ALT has produced a series of short films to give you an inside view of who we are (learning Technologists), who they are (ALT), what we do, and why members enjoy being part of our community. Announced on the ALT website earlier this week the videos are of, from, and about the ALT membership who are “making innovative use of learning technology in education about what it means to be part of the community.”
The three videos, embedded below, are:
Using Augmented Reality to Enhance Learning and Teaching
The Open Course in Technology Enhanced Learning (ocTEL)
Seeing the Connections: Twitter Community Exploration with TAGSExplorer Continue reading →
Lewis, B. and Rush, D. 2013. Experience of developing Twitter-based communities of practice in higher education. In Research in Learning Technology 2013, 21: 18598 – http://dx.doi.org/10.3402/rlt.v21i0.18598
“This article presents the results of a case study of the use of a microblogging tool by a university academic to increase their knowledge and experience of social media for educational purposes. The academic had the role of digital steward in a university and attempted to use microblogging (Twitter) to increase professional contacts within the framework of a community of practice. Several types of data were collected and analysed. These included the structure of the network arising from the links formed with others by microblogging, the similarity of stated interests between the academic and others in the network, and the contents of postings such as their external references. It was found that a personal network had been established, with some of the characteristics of a community of practice. The activity demonstrated the utility of social media in supporting the professional development of academic staff using technology.”
The more I think, the more I learn. The more I learn, the more I question. The more I question, the more I find I don’t know. The more I want to know, the more I question, well, everything, and the unhappier I become.
Why is this? Shouldn’t I be happier with more knowledge, more detail, a better understanding of who I am and the world I live in? Shouldn’t this mean I am better placed to affect and effect change in my life, my family, my work, my finances, my home, my health, etc.?
This is part 9 in my series of ‘What is a Learning Technologist?’ Read Part 8 here, and follow the links on my About page to the other parts.
I was never ‘encouraged’ to think at school – we had our notes dictated to us and we were told what to learn for the tests. I was ‘average’ in exams (and that’s being generous), and just about scraped in to and through University. Even after 4 years there I never really thought much about what I was doing, I just went with the flow, just happy to pass and move on. It wasn’t until 2007 and working at Bournemouth University that I started to question what I wanted to be, who I wanted to be, and how I wanted to get there. It wasn’t some profound personal journey, it was just the environment I worked in .. Continue reading →
If you have been thinking about how to use images and Pinterest in your classroom in an engaging and innovative way, and wondered about how ‘pinned’ images, videos, etc. can be used to group, collaborate, and crowdsource resources, then this infographic has some useful tips and links for you (click to view the full version):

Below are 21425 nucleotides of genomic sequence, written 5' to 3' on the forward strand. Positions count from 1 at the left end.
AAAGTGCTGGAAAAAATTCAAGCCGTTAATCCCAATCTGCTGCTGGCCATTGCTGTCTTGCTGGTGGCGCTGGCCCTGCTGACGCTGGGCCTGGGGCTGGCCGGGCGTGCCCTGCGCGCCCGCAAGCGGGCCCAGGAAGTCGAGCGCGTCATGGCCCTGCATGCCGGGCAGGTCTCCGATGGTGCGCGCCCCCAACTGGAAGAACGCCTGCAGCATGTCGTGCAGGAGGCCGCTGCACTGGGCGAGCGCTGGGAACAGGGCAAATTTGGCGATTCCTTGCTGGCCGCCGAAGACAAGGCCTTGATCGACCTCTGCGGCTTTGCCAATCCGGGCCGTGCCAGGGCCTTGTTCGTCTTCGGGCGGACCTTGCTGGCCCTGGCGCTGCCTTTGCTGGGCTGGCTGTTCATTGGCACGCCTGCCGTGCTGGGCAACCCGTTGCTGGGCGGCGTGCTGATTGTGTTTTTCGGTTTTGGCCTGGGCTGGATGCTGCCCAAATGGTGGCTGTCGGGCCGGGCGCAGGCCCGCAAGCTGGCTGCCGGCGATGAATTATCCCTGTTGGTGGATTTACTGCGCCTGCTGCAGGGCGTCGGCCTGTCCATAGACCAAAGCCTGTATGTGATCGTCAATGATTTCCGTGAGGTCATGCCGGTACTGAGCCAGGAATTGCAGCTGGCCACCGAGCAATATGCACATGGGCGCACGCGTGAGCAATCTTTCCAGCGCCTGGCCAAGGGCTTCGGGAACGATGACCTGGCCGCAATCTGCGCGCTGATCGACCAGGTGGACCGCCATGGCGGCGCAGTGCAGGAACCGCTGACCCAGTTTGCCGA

I have transcribed a few of the sections that really move and inspire me, what these children are doing/have done is brilliant, I hope you agree.
“Thousands of years ago the native Americans embraced the idea of a village, the entire community as teacher, as curriculum. The idea that everybody had something to offer was given. Somewhere along the way competition bled into efficiency and efficiency bled into standardisation. We are missing community, cross-generational expertise. We believe that technology wants to help us get back to to us.”
“We are suggesting that is compulsion, the assumption that was must teach and measure certain things, that is keeping us from betterness, keeping us mediocre rather than breathtaking. So we stop measuring learning, instead we prepare people for uncertainty, we facilitate curiosities, we create ‘community’. We create spaces of permission with nothing to prove because we believe ‘there is never nothing going on’.”
If you’re interested, check out the other 4 videos in the series: Dream (2), Connect (3), Do (4), and Be (5).
Now, I’m not an educational activist, nor do I want to upset the system or hack anything, but I do wonder why we continue to do things the same way despite evidence showing us there is a better way. From this video I can reflect my own experience at school, at university, etc, that I was not in the best ‘environment’ for my style of learning: I had to take myself out of the classroom to be comfortable to learn (but I still sat in the classroom with everyone else – does this mean I did twice as much?). From the video I question whether Schools are preparing children to learn a subject or learn to live in the world. There is a place for both, but I tend to see an either or approach, never both? Have I missed something … “we stop measuring learning, instead we prepare people for uncertainty, we facilitate curiosities, we create ‘community’.”
It strikes a chord with me, nothing more than that. And it is that chord that reminded me of the keynote that Simon Finch gave at PELeCON12 (pelc12) in April this year (2012), he opened ‘Something Better Change” with this video: